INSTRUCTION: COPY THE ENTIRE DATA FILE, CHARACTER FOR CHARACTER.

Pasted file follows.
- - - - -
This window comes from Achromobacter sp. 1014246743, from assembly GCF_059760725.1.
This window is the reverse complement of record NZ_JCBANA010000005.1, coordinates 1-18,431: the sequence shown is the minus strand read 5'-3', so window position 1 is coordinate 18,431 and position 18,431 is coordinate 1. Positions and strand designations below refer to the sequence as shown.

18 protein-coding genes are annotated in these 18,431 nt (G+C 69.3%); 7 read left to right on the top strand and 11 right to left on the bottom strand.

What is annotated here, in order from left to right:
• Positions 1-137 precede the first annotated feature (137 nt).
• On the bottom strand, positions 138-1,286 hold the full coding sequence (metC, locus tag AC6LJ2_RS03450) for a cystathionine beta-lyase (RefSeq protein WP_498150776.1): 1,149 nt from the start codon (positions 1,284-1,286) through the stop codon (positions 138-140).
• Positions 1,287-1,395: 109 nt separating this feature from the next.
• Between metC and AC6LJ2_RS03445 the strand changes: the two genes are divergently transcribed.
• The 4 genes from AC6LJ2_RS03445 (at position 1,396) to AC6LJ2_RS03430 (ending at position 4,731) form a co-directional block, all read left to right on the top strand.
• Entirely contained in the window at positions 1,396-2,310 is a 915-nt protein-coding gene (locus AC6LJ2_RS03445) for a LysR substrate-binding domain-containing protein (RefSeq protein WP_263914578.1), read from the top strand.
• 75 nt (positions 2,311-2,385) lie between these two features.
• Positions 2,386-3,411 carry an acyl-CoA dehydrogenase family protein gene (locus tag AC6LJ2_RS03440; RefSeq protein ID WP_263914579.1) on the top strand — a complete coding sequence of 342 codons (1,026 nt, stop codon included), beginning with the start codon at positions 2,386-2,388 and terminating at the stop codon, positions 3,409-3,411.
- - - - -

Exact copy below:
This window comes from Achromobacter sp. 1014246743, from assembly GCF_059760725.1.
This window is the reverse complement of record NZ_JCBANA010000005.1, coordinates 1-18,431: the sequence shown is the minus strand read 5'-3', so window position 1 is coordinate 18,431 and position 18,431 is coordinate 1. Positions and strand designations below refer to the sequence as shown.

18 protein-coding genes are annotated in these 18,431 nt (G+C 69.3%); 7 read left to right on the top strand and 11 right to left on the bottom strand.

What is annotated here, in order from left to right:
• Positions 1-137 precede the first annotated feature (137 nt).
• On the bottom strand, positions 138-1,286 hold the full coding sequence (metC, locus tag AC6LJ2_RS03450) for a cystathionine beta-lyase (RefSeq protein WP_498150776.1): 1,149 nt from the start codon (positions 1,284-1,286) through the stop codon (positions 138-140).
• Positions 1,287-1,395: 109 nt separating this feature from the next.
• Between metC and AC6LJ2_RS03445 the strand changes: the two genes are divergently transcribed.
• The 4 genes from AC6LJ2_RS03445 (at position 1,396) to AC6LJ2_RS03430 (ending at position 4,731) form a co-directional block, all read left to right on the top strand.
• Entirely contained in the window at positions 1,396-2,310 is a 915-nt protein-coding gene (locus AC6LJ2_RS03445) for a LysR substrate-binding domain-containing protein (RefSeq protein WP_263914578.1), read from the top strand.
• 75 nt (positions 2,311-2,385) lie between these two features.
• Positions 2,386-3,411 carry an acyl-CoA dehydrogenase family protein gene (locus tag AC6LJ2_RS03440; RefSeq protein ID WP_263914579.1) on the top strand — a complete coding sequence of 342 codons (1,026 nt, stop codon included), beginning with the start codon at positions 2,386-2,388 and terminating at the stop codon, positions 3,409-3,411.